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The term "mange" applies to several skin diseases in mammals that are caused by microscopic burrowing mites. It's a contagious infestation that affects many species, including wildlife and domestic animals. Two forms, "sarcoptic mange" (also known as "scabies") and "chorioptic mange" can be transmitted to people.
New hosts pick up the parasites from direct contact with an infested animal or its nesting area, or when the mites leave an abandoned nest in search of a new host. So, for example, if squirrels are removed from an attic but no one's cleaned up after them, their mites might wander into the home looking for another source of food and shelter (a new host).
Mange is almost always fatal to red foxes and takes a heavy toll on coyotes, too. It may be a significant cause of death among squirrels during the winter. Although rare in well-fed, well-kept cats, mange is a problem in domestic dogs.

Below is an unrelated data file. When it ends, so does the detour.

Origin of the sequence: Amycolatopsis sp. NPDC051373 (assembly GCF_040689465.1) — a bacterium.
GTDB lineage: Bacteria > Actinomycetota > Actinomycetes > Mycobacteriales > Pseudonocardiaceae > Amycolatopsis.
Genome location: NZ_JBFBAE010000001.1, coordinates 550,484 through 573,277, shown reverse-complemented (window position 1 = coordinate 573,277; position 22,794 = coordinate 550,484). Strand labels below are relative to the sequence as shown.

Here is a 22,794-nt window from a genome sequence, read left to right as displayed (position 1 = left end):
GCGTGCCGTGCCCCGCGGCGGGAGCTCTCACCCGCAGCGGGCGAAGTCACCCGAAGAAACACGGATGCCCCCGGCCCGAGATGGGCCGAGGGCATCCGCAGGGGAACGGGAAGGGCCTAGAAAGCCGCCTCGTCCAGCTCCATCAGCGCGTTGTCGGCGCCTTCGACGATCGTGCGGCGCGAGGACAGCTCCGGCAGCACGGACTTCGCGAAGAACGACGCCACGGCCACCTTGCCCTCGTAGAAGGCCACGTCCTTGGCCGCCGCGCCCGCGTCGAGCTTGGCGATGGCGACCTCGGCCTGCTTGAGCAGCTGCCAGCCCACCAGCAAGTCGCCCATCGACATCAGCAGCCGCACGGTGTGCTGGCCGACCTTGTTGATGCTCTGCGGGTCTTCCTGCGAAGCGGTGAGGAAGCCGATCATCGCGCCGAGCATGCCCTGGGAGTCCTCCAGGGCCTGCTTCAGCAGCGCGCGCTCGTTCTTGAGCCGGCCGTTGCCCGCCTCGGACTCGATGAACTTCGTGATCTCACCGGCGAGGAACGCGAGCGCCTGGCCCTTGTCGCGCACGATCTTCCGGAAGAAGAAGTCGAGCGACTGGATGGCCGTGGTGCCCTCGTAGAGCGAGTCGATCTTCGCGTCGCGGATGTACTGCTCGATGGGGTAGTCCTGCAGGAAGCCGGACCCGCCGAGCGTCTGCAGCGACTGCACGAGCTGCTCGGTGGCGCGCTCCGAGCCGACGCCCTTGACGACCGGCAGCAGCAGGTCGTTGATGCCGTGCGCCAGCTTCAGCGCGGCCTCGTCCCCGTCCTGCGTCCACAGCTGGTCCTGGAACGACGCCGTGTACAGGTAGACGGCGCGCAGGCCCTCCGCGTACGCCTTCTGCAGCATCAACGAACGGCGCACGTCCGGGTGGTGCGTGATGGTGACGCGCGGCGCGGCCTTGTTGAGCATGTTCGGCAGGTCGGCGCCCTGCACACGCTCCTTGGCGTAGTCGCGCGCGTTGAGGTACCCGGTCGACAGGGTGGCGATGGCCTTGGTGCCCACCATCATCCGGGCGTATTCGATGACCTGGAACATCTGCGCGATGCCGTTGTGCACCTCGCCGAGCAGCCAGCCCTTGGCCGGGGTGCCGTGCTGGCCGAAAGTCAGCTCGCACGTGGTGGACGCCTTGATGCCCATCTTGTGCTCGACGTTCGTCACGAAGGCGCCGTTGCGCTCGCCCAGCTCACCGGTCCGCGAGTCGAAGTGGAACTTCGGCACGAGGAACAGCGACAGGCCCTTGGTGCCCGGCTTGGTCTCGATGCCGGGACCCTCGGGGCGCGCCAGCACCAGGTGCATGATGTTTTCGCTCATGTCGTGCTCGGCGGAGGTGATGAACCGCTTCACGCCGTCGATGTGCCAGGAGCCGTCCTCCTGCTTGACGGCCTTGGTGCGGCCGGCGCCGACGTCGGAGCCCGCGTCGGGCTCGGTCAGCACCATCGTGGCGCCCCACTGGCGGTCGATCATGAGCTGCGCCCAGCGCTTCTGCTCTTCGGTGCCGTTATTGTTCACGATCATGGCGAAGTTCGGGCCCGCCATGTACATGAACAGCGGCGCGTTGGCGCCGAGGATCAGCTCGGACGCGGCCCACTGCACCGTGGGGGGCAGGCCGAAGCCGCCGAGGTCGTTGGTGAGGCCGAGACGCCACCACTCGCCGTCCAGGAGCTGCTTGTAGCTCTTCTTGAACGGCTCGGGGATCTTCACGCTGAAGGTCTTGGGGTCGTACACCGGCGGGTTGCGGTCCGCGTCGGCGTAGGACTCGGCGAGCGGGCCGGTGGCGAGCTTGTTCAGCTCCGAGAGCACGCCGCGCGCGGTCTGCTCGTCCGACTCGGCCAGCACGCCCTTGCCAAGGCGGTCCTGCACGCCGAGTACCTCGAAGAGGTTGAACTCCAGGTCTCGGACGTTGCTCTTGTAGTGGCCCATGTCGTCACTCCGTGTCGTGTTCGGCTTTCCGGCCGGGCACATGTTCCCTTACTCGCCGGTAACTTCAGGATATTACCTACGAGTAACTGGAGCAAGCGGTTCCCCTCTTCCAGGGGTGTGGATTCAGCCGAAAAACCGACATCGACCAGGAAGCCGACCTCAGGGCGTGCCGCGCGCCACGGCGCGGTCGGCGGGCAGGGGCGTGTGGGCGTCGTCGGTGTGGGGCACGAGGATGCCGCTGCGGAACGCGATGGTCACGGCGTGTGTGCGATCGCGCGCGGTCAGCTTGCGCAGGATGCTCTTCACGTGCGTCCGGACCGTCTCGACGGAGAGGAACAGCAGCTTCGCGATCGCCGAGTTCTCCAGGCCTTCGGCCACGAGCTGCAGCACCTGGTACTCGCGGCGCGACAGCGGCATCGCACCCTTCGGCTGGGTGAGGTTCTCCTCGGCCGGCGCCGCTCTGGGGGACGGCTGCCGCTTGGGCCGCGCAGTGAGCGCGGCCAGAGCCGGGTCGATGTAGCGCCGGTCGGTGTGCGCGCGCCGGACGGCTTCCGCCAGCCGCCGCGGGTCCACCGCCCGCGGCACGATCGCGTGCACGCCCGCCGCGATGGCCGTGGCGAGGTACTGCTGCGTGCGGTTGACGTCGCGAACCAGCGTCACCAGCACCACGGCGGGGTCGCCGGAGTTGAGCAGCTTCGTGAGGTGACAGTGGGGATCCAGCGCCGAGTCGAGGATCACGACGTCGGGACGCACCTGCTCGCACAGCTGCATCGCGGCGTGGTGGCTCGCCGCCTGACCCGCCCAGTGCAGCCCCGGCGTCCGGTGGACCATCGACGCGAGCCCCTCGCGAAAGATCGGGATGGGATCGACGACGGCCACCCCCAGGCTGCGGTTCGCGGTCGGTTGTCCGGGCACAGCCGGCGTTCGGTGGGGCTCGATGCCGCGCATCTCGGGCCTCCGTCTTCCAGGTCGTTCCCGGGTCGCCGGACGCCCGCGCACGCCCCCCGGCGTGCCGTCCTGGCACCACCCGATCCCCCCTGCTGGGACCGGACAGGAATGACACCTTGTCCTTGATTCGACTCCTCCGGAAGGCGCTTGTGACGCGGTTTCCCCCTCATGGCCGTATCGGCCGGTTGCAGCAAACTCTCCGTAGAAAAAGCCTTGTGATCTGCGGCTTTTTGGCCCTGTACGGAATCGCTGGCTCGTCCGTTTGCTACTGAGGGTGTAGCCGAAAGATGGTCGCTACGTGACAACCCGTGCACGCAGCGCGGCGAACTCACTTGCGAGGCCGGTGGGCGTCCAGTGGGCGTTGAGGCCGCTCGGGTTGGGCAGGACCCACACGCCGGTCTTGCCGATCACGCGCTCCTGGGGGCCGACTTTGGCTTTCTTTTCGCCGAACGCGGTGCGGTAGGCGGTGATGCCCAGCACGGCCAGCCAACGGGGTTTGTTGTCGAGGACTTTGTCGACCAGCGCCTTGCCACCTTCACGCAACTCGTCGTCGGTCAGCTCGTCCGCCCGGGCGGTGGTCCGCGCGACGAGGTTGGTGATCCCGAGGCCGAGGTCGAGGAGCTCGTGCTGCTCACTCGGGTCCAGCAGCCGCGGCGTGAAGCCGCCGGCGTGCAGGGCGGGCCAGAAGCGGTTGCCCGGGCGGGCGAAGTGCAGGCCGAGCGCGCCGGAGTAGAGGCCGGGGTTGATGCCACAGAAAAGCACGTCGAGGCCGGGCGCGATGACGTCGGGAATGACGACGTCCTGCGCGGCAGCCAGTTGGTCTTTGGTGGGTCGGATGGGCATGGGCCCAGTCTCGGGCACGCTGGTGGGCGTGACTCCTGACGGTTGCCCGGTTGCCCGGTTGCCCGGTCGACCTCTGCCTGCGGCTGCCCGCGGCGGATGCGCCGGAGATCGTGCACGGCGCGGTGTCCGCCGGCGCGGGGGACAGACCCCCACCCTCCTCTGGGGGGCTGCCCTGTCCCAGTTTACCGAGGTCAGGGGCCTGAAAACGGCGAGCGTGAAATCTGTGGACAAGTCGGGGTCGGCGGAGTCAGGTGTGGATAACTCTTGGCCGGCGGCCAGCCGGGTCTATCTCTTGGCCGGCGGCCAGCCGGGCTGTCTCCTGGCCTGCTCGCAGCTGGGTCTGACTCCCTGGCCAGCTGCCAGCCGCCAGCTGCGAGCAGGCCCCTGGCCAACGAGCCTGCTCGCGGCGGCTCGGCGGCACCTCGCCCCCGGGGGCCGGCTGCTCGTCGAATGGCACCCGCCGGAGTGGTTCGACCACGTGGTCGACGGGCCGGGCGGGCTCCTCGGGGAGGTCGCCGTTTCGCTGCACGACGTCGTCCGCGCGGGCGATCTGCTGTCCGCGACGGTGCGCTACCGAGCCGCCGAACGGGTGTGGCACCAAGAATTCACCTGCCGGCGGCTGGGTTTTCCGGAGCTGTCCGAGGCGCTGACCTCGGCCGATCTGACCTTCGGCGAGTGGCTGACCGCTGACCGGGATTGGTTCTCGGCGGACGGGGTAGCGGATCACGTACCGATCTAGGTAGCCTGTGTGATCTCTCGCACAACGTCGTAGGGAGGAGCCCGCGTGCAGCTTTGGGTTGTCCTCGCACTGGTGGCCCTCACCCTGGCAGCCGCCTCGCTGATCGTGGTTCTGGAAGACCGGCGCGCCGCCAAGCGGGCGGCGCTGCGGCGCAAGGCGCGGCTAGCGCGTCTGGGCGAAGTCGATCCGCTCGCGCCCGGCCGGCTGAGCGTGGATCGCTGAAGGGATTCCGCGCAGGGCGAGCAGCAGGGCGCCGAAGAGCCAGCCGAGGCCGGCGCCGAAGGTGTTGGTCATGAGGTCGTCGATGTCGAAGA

Sarcoptic mange in wildlife and domestic animals usually causes itchiness, hair loss, crusty scabs (often seen first on the head), and thick, wrinkly skin. The skin changes can cause blindness, impaired hearing, and difficulty in eating. In advanced cases, the animal may be weak and emaciated and smell foul, a result of secondary infections caused by scratching. If untreated, the animal may die of exhaustion, dehydration, or a secondary infection.
In people, this infestation causes a rash that usually looks like pimples, but may look like blisters or an inflammation; it usually appears on the forearms, thighs, and abdomen. Reactions vary. Generally, the mites die off, because they don't do as well on people. Although doctors don't often attempt to kill the mites with drugs, they may offer patients medication to control the itchiness so the patient doesn't scratch constantly, which could invite other infections.
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